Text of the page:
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Divided We Stand

Divided We Stand
New book about the 2020 election.

Sunday, March 8, 2020

Symmetry and the Preachers of 1988

In Defying the Odds, we discuss the 2016 campaign. The 2019 update includes a chapter on the 2018 midterms. The 2020 race, the subject of our next book, is well under way.

Rev. Jesse Jackson is endorsing Bernie Sanders. As I describe in After ReaganSanders started his political career as an independent socialist and did not take part in Democratic Party politics until caucusing for Jackson in Vermont during the 1988 campaign.  During the primaries that year, African American voters sided with Jackson over Dukakis -- and it would be the last time to date that a candidate won the nomination without first winning the African American vote.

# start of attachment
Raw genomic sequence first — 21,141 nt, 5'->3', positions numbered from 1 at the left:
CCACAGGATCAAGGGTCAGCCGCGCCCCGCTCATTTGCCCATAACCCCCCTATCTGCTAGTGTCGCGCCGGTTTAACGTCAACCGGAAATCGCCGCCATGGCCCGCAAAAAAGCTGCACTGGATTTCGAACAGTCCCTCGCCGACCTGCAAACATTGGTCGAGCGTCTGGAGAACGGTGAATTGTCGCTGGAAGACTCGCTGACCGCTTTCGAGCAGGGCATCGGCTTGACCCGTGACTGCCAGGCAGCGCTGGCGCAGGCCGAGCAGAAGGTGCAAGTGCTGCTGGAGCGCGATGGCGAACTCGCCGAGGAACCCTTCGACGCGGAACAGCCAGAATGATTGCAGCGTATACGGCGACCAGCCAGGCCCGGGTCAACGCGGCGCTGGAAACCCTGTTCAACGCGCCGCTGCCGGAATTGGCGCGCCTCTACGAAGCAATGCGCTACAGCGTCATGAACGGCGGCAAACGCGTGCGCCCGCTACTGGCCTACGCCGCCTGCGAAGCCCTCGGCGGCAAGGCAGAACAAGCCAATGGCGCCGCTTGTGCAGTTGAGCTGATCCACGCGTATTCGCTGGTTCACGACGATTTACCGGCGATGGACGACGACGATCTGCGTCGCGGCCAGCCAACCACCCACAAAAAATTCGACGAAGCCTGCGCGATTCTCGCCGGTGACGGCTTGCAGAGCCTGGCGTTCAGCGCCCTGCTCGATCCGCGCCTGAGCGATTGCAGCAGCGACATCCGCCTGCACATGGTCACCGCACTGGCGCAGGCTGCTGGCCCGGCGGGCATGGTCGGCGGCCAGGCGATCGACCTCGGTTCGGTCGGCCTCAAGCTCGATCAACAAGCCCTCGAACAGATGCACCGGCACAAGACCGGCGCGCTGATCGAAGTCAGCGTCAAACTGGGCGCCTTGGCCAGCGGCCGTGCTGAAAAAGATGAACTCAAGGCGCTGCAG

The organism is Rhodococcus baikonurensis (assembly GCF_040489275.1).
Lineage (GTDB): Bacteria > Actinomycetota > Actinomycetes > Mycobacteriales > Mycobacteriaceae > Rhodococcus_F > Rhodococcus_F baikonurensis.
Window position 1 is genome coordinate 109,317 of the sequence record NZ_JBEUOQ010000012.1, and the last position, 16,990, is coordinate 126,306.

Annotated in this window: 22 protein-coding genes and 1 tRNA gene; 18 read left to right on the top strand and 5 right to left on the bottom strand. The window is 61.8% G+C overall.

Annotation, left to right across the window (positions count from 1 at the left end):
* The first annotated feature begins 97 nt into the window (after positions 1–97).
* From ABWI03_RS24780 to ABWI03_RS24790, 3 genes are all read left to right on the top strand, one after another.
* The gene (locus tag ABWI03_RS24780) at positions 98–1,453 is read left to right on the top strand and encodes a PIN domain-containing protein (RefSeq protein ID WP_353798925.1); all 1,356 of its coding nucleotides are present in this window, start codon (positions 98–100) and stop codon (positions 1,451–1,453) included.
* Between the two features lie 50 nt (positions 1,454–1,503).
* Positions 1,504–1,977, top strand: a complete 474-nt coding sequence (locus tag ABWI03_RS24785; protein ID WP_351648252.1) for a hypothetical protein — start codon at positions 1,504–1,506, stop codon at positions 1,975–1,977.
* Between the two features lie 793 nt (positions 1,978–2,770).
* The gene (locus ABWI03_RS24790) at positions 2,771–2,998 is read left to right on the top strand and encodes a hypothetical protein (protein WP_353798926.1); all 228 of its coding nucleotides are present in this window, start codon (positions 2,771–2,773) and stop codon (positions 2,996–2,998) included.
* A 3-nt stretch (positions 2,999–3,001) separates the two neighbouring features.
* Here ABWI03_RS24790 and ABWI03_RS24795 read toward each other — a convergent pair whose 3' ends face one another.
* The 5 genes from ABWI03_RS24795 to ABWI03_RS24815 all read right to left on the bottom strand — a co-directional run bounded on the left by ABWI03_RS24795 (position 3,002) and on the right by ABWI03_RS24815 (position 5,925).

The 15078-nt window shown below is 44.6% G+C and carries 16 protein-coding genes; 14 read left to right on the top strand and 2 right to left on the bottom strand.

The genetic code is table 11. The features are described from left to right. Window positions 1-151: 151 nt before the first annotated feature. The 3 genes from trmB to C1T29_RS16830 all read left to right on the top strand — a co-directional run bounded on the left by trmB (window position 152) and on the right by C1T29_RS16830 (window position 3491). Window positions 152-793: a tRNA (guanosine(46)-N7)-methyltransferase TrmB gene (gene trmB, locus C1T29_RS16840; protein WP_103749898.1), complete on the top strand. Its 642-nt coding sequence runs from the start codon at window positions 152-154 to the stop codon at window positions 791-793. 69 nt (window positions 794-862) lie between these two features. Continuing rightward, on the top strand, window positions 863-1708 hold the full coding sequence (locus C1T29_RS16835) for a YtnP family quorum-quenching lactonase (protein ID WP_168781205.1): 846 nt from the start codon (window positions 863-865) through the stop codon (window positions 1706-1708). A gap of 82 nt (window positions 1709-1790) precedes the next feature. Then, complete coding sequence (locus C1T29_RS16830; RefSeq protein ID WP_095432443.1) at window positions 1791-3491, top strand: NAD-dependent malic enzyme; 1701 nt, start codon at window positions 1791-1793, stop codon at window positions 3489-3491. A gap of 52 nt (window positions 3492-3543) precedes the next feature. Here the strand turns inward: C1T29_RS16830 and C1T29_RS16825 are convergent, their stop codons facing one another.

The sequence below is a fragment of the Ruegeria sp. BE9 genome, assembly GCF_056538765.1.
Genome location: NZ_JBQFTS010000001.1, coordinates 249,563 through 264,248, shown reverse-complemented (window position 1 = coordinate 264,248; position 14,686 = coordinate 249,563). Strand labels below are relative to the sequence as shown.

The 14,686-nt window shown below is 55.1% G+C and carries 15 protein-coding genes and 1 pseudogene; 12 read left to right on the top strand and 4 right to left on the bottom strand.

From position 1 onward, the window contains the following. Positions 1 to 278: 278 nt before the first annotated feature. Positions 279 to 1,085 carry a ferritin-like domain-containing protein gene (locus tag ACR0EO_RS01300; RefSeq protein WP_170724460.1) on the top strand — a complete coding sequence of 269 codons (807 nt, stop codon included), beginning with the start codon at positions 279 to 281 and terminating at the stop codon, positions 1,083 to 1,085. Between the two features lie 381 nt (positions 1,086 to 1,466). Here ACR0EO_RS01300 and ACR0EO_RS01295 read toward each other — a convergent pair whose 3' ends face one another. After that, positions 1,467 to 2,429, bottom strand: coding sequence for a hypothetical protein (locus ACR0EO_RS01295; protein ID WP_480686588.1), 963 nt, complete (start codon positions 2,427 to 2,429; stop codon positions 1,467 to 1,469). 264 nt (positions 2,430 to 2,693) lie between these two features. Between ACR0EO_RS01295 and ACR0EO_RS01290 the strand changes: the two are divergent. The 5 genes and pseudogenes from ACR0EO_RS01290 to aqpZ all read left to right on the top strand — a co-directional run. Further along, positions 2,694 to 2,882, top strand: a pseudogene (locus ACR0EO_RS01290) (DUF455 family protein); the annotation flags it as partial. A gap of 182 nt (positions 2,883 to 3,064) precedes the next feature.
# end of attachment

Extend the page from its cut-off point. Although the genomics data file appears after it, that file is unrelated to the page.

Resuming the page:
In 1988, another man of the cloth made a serious run for president: Pat Robertson.  Though he resigned from the ministry in 1987 to tamp down church-state issues, he was a leader of the religious right.  As I also explain in After Reagan, the campaign of George H.W. Bush recognized the growing power of Christian conservatives and co-opted enough of their support in order to blunt the Robertson surge.  The GOP then absorbed the movement, which effectively gained a veto on the party's nomination, just as African Americans gained a veto on the Democratic nomination.

African Americans and religious conservatives have a strong streak of pragmatism.  In 2016, evangelicals passed over genuine coreligionists (e.g., Huckabee and Cruz) to embrace a biblical illiterate because the latter offered them a surer path to power.  In 2020, African Americans did not rally behind credible African American candidates (Booker, Harris, and Patrick), instead siding with white Catholic Joe Biden.

And just as Jackson is endorsing Sanders, Kamala Harris is endorsing Biden: